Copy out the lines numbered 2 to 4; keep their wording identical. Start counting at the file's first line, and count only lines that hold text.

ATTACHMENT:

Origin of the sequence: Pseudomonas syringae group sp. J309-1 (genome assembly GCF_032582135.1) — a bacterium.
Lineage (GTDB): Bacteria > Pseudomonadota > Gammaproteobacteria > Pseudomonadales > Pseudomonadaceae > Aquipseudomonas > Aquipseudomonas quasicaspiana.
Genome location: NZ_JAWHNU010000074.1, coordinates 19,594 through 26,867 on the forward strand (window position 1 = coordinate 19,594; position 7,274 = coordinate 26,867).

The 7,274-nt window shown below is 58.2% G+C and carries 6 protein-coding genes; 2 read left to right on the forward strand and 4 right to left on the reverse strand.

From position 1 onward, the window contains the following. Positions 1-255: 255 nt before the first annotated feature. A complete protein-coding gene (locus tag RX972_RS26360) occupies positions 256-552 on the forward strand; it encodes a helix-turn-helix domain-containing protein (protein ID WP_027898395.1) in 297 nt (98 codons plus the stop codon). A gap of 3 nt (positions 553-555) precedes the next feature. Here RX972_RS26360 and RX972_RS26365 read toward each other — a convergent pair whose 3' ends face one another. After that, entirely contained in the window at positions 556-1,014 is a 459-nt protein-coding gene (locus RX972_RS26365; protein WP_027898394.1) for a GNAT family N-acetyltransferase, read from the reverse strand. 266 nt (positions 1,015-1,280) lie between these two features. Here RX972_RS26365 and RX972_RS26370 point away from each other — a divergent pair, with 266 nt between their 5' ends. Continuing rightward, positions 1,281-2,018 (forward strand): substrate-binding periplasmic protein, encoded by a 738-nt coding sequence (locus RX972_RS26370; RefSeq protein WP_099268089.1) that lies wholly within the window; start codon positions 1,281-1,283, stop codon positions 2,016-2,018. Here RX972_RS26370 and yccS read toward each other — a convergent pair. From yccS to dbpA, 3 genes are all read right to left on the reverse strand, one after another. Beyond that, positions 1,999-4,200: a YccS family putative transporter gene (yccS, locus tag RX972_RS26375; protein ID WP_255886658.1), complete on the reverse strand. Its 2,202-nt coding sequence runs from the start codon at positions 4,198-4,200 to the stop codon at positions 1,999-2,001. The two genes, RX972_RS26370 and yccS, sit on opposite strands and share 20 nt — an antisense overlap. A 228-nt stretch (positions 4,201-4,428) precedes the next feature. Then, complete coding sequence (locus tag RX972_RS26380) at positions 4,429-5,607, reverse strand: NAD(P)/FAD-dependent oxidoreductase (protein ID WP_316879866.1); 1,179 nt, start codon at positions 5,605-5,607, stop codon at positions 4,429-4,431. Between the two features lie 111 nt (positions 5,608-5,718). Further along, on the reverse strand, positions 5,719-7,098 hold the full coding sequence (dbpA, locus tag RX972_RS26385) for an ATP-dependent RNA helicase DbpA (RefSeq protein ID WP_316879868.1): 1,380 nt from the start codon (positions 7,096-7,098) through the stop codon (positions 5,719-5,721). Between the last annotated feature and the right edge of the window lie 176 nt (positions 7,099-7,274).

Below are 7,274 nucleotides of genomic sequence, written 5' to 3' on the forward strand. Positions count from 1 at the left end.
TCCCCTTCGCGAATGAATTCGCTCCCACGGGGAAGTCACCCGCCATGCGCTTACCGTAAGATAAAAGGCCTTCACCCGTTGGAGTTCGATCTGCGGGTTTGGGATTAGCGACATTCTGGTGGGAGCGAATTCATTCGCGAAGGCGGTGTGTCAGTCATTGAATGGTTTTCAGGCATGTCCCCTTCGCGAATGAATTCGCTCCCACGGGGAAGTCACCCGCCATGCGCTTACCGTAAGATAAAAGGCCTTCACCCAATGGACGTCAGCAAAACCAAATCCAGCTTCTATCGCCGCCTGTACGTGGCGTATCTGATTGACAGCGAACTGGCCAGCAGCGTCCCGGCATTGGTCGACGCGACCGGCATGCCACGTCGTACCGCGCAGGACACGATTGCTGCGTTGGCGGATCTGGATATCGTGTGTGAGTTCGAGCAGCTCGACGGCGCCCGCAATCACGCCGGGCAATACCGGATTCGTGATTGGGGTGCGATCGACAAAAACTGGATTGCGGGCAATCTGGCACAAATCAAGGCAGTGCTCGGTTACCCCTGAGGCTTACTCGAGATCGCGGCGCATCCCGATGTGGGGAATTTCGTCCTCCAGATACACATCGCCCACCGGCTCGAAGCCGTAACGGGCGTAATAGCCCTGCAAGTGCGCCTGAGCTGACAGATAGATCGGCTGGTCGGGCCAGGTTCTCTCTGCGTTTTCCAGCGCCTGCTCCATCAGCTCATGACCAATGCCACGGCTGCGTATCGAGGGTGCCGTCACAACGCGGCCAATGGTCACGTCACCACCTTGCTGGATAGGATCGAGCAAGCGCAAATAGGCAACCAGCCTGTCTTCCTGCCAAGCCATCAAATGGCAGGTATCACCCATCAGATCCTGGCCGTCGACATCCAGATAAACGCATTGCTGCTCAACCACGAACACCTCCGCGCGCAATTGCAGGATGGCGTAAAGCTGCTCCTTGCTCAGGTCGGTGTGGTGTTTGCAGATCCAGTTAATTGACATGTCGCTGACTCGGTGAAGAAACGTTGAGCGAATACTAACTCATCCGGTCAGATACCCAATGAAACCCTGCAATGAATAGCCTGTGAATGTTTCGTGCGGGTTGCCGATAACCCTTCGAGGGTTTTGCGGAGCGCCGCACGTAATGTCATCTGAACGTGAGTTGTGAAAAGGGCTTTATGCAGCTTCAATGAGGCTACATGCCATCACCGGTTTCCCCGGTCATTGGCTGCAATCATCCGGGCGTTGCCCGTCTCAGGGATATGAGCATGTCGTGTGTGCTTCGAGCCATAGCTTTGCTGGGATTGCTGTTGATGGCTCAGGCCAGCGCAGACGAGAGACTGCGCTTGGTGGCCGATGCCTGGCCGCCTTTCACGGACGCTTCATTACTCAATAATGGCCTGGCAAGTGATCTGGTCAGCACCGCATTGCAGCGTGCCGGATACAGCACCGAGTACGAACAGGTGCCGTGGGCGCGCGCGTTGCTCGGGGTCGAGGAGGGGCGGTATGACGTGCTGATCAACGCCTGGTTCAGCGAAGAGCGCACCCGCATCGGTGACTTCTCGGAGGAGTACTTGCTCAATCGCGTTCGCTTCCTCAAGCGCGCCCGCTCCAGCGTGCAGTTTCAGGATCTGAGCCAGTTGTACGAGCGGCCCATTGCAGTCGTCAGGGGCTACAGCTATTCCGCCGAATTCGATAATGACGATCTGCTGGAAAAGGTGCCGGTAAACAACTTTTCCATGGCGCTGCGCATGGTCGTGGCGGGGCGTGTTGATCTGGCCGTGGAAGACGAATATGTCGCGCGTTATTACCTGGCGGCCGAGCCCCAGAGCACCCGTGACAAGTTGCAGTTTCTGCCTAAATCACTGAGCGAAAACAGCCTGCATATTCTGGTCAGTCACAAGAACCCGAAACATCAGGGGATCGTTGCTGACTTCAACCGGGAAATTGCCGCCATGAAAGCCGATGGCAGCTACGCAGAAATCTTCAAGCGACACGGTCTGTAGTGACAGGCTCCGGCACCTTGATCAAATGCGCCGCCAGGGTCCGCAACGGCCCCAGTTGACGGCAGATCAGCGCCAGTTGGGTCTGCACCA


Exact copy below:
Lineage (GTDB): Bacteria > Pseudomonadota > Gammaproteobacteria > Pseudomonadales > Pseudomonadaceae > Aquipseudomonas > Aquipseudomonas quasicaspiana.
Genome location: NZ_JAWHNU010000074.1, coordinates 19,594 through 26,867 on the forward strand (window position 1 = coordinate 19,594; position 7,274 = coordinate 26,867).

The 7,274-nt window shown below is 58.2% G+C and carries 6 protein-coding genes; 2 read left to right on the forward strand and 4 right to left on the reverse strand.